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- 1. Novel Approaches to Natural Scene Categorization Amit Prabhudesai Roll No. 04307002 amitp@ee.iitb.ac.in M.Tech Thesis Defence Under the guidance of Prof. Subhasis Chaudhuri Indian Institute of Technology, Bombay Natural Scene Categorization – p.1/32
- 2. Overview of topics to be covered • Natural Scene Categorization: Challenges • Our contribution ◦ Qualitative visual environment description • Portable, real-time system to aid the visually impaired • System has peripheral vision! ◦ Model-based approaches • Use of stochastic models to capture semantics • pLSA and maximum entropy models • Conclusions and Future Work Natural Scene Categorization – p.2/32
- 3. Natural Scene Categorization • Interesting application of a CBIR system • Images from a broad image domain: diverse and often ambiguous • Bridging the semantic gap • Grouping scenes into semantically meaningful categories could aid further retrieval • Efﬁcient schemes for grouping images into semantic categories Natural Scene Categorization – p.3/32
- 4. Qualitative Visual Environment Retrieval BUILDING SKY LAWN FR LT RT WOODS LB RB P3 P2 P1 WATER BODY • Use of omnidirectional images • Challenges ◦ Unstructured environment ◦ No prior learning (unlike navigation/localization) • Target application and objective ◦ Wearable computing community, emphasis on visually challenged people ◦ Real-time operation Natural Scene Categorization – p.4/32
- 5. Qualitative Visual Environment System: Overview • Environment representation • Environment retrieval ◦ View partitioning ◦ Feature extraction ◦ Node annotation ◦ Dynamic node annotation ◦ Real-time operation • Results Natural Scene Categorization – p.5/32
- 6. System Overview (contd.) • Environment representation ◦ Image database containing images belonging to 6 classes: Lawns(L), Woods(W), Buildings(B), Waterbodies(H), Roads(R) and Trafﬁc(T) ◦ Moderately large intra-class variance (in the feature space) in images of each category ◦ Description relative to the person using the system: e.g., ‘to left of’, ‘in the front’, etc. ◦ Topological relationships indicated by a graph ◦ Each node annotated by an identiﬁer associated with a class Natural Scene Categorization – p.6/32
- 7. System Overview (contd.) • Environment Retrieval ◦ View Partitioning FORWARD DIRECTION FR FR LT RT LT RT ¡ ¡ ¡ ¡ ¡ ¡ ¡ ¡ ¡ ¡ ¡ ¡ ¡ ¡ ¡ ¡ ¡ ¡ ¡ ¡ ¡ ¡ ¡ ¡ ¡ LB RB £ ¢ £ ¢ £ ¢ £ ¢ £ ¢ £ ¢ £ ¢ £ ¢ £ ¢ £ ¢ £ ¢ £ ¢ XX LB RB £ ¢ £ ¢ £ ¢ £ ¢ £ ¢ £ ¢ £ ¢ £ ¢ £ ¢ £ ¢ £ ¢ £ ¢ £ ¢ £ ¢ £ ¢ £ ¢ £ ¢ £ ¢ £ ¢ £ ¢ £ ¢ £ ¢ £ ¢ £ ¢ BS BS XX BACKWARD DIRECTION View Partitioning Graphical representation Natural Scene Categorization – p.7/32
- 8. System Overview (contd.) • Environment Retrieval ◦ View Partitioning FORWARD DIRECTION FR FR LT RT LT RT ¡ ¡ ¡ ¡ ¡ ¡ ¡ ¡ ¡ ¡ ¡ ¡ ¡ ¡ ¡ ¡ ¡ ¡ ¡ ¡ ¡ ¡ ¡ ¡ ¡ LB RB £ ¢ £ ¢ £ ¢ £ ¢ £ ¢ £ ¢ £ ¢ £ ¢ £ ¢ £ ¢ £ ¢ £ ¢ XX LB RB £ ¢ £ ¢ £ ¢ £ ¢ £ ¢ £ ¢ £ ¢ £ ¢ £ ¢ £ ¢ £ ¢ £ ¢ £ ¢ £ ¢ £ ¢ £ ¢ £ ¢ £ ¢ £ ¢ £ ¢ £ ¢ £ ¢ £ ¢ £ ¢ BS BS XX BACKWARD DIRECTION View Partitioning Graphical representation ◦ Feature Extraction • Feature invariant to scaling, viewpoint, illumination changes, and geometric warping introduced by omnicam images • Colour histogram selected as the feature for performing CBIR Natural Scene Categorization – p.7/32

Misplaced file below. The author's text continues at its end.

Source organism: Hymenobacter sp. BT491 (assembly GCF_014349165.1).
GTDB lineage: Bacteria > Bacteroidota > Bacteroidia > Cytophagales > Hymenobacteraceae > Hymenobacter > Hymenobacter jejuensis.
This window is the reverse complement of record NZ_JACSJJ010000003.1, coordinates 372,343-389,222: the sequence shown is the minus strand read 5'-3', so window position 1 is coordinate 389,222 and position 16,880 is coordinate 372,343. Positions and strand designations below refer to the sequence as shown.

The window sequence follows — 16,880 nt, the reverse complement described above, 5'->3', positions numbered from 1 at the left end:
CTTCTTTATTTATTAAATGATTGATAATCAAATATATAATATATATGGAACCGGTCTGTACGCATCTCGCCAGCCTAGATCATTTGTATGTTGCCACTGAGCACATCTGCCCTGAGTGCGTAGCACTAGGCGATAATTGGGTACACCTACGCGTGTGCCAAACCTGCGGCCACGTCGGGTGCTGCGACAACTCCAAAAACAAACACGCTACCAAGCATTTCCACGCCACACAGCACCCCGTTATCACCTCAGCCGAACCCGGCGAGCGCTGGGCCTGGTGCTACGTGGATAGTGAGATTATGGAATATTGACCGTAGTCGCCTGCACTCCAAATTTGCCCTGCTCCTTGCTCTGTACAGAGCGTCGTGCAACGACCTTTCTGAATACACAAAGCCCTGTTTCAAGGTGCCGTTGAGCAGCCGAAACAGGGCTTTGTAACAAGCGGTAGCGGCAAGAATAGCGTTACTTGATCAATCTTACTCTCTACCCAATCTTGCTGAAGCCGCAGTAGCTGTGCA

- 9. System Overview (contd.) • Environment Retrieval ◦ Node annotation • Objective: Robust retrieval against illumination changes and intra-class variations • Solution: Annotation decided by a simple voting scheme Natural Scene Categorization – p.8/32
- 10. System Overview (contd.) • Environment Retrieval ◦ Node annotation • Objective: Robust retrieval against illumination changes and intra-class variations • Solution: Annotation decided by a simple voting scheme ◦ Dynamic node annotation • Temporal evolution of graph Gn with time tn • Complete temporal evolution of the graph given by G, obtained by concatenating the subgraphs Gn , i.e.,G = {G1 , G2 , . . . , Gk , . . .} Natural Scene Categorization – p.8/32
- 11. System Overview (contd.) • Environment Retrieval ◦ Real-time operation • Colour histogram: compact feature vector • Pre-computed histograms of all the database images • Linear time complexity (O(N)): on P-IV 2.0 GHz, ∼ 100 ms for single omnicam image Natural Scene Categorization – p.9/32
- 12. System Overview (contd.) • Environment Retrieval ◦ Real-time operation • Colour histogram: compact feature vector • Pre-computed histograms of all the database images • Linear time complexity (O(N)): on P-IV 2.0 GHz, ∼ 100 ms for single omnicam image ◦ Portable, low-cost system for visually impaired • Modest hardware and software requirements • Easily put together using off-the-shelf components Natural Scene Categorization – p.9/32
- 13. System Overview (contd.) • Results ◦ Cylindrical concentric mosaics Natural Scene Categorization – p.10/32
- 14. System Overview (contd.) • Results ◦ Cylindrical concentric mosaics Natural Scene Categorization – p.10/32
- 15. System Overview (contd.) • Results ◦ Still omnicam image Natural Scene Categorization – p.11/32
- 16. System Overview (contd.) • Results ◦ Still omnicam image Natural Scene Categorization – p.11/32
- 17. System Overview (contd.) • Results ◦ Omnivideo sequence FORWARD DIRECTION n W W W B W W W W 20 W W W W 15 W W W W W X W 10 n W B X 5 W W X W1 W X BACKWARD DIRECTION B X Natural Scene Categorization – p.12/32
- 18. System Overview (contd.) • Results ◦ Omnivideo sequence FORWARD DIRECTION n W W W B W W W W 20 W W W W 15 W W W W W X W 10 n W B X 5 W W X W1 W X BACKWARD DIRECTION B X R R R L L R 10 20 25 n 1 5 15 Natural Scene Categorization – p.12/32
- 19. Analyzing our results • System accuracy: close to 70%– This is not enough! • Some scenes are inherently ambiguous! • Often the second best class is the correct class Natural Scene Categorization – p.13/32